“Depressed women have increased risk of stroke,” BBC News has today reported, saying that depression increases risk of stroke by 29% in women. The Daily Mail also presents this figure but claimed that antidepressants such as Prozac increase the risk by nearly 40%.
The news is based on a large US study that followed more than 80,000 female nurses between 2000 and 2006. They found that women with a history of depression – defined by meeting a symptom score on a mental health test, having a doctor’s diagnosis or antidepressant use – had a 29% greater risk of stroke during the follow-up period compared with women with no history of depression.
Further analysis found that meeting a symptom score or having a doctor’s diagnosis was not in itself associated with stroke risk if the person had never taken antidepressant medications. Taking antidepressant medications was associated with increased risk, even if they did not meet depression criteria. While this might initially suggest that antidepressants were behind the increased stroke risk, it should not be assumed that this is the case, and the risk may be related to the underlying condition that is being treated, rather than the drugs itself. For example, people who have required antidepressants to treat their depression may have had more severe depression than those who have not required medication. Also, ‘antidepressants’ can be prescribed for a number of other conditions aside from depression, such as anxiety and chronic physical pain.
The observed association between depression, antidepressant medication use and risk of stroke is complex and deserves further study. Nevertheless it is important to note that the benefits of effective treatment for depression are likely to outweigh any small risk of stroke – if there is indeed one at all. As said, the reasons for the observations are unclear and not definitely known. People should not stop taking any medications that they have been prescribed on the basis of this study.
The study was carried out by researchers from the University of Harvard and the University of Bari in Italy. It was funded by the Institute of Health, the US National Heart, Lung, and Blood Institute, and the US National Alliance for Research on Schizophrenia & Depression. The study was published in the peer-reviewed medical journal, Stroke.
BBC News has accurately reported this research, but the Daily Mail’s focus on one part of this observed complex relationship, is misleading. In particular, it is completely incorrect to highlight Prozac as a risk factor, as this study has not examined any individual drug.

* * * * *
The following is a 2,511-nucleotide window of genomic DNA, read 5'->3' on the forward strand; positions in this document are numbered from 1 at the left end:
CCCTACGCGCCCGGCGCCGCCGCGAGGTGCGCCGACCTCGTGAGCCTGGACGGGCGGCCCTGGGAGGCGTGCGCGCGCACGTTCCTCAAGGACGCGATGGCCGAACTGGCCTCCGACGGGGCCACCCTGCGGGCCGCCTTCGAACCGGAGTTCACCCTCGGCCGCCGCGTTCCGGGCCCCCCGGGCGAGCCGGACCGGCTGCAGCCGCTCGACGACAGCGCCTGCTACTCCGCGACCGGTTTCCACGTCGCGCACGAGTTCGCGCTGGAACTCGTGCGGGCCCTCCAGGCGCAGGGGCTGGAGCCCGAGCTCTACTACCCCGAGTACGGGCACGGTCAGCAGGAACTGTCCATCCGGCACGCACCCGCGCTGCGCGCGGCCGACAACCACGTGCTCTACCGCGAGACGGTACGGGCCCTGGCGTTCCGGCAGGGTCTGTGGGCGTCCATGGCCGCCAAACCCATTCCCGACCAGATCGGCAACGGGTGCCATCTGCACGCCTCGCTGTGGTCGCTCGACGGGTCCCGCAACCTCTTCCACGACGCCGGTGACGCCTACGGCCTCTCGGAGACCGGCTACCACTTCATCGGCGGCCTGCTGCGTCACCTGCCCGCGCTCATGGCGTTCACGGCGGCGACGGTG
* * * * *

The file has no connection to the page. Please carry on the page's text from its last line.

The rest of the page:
This was a large prospective cohort study, which aimed to investigate whether women with depression are at increased risk of stroke. The authors say that although depression has been associated with an increased risk of coronary heart disease, prospective data for the specific association with stroke are limited.
The approach used in this study, i.e. following women with the exposure (depression) before they have experienced the outcome (stroke), is a good way to examine the issue as it would ensure that depression definitely preceded stroke. However, to be most accurate, the study would also need to ensure that women were free of any cardiovascular disease prior to onset of depression.
This research included women in the large Nurses’ Health Study, a research project established in 1976 to look at various aspects of health. The study enrolled 121,700 female nurses aged 30-55 at the start of the study from across the US. Lifestyle and medical health were assessed by mailed questionnaire every two years. Through to 1996 the study had retained over 94% of the entire cohort for follow-up.
This study on stroke risk specifically used the questionnaire from the year 2000 as the starting point for its analysis because it was the first year to explicitly record physician-diagnosed depression. After exclusion of women who had no history of depression symptoms, depression diagnosis or antidepressant drug use, and exclusion of women who had already experienced a stroke, the researchers were left with 80,574 women for their study, ranging from 54 to 79 years old.